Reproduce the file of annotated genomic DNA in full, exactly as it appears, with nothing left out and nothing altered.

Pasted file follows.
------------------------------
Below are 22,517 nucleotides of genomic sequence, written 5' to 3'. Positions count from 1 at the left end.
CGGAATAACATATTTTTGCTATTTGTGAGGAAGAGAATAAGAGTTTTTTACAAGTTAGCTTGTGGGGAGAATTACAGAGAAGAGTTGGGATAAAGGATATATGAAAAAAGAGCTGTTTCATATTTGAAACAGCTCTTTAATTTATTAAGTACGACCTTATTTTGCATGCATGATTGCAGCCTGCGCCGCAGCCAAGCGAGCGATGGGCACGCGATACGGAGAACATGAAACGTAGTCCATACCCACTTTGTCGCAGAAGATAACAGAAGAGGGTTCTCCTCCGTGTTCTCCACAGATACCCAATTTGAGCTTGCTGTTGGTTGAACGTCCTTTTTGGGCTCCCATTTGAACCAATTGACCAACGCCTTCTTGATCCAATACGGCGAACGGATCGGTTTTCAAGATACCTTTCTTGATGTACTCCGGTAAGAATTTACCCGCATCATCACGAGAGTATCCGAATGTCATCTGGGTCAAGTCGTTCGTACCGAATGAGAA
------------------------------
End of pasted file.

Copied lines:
Below are 22,517 nucleotides of genomic sequence, written 5' to 3'. Positions count from 1 at the left end.
CGGAATAACATATTTTTGCTATTTGTGAGGAAGAGAATAAGAGTTTTTTACAAGTTAGCTTGTGGGGAGAATTACAGAGAAGAGTTGGGATAAAGGATATATGAAAAAAGAGCTGTTTCATATTTGAAACAGCTCTTTAATTTATTAAGTACGACCTTATTTTGCATGCATGATTGCAGCCTGCGCCGCAGCCAAGCGAGCGATGGGCACGCGATACGGAGAACATGAAACGTAGTCCATACCCACTTTGTCGCAGAAGATAACAGAAGAGGGTTCTCCTCCGTGTTCTCCACAGATACCCAATTTGAGCTTGCTGTTGGTTGAACGTCCTTTTTGGGCTCCCATTTGAACCAATTGACCAACGCCTTCTTGATCCAATACGGCGAACGGATCGGTTTTCAAGATACCTTTCTTGATGTACTCCGGTAAGAATTTACCCGCATCATCACGAGAGTATCCGAATGTCATCTGGGTCAAGTCGTTCGTACCGAATGAGAA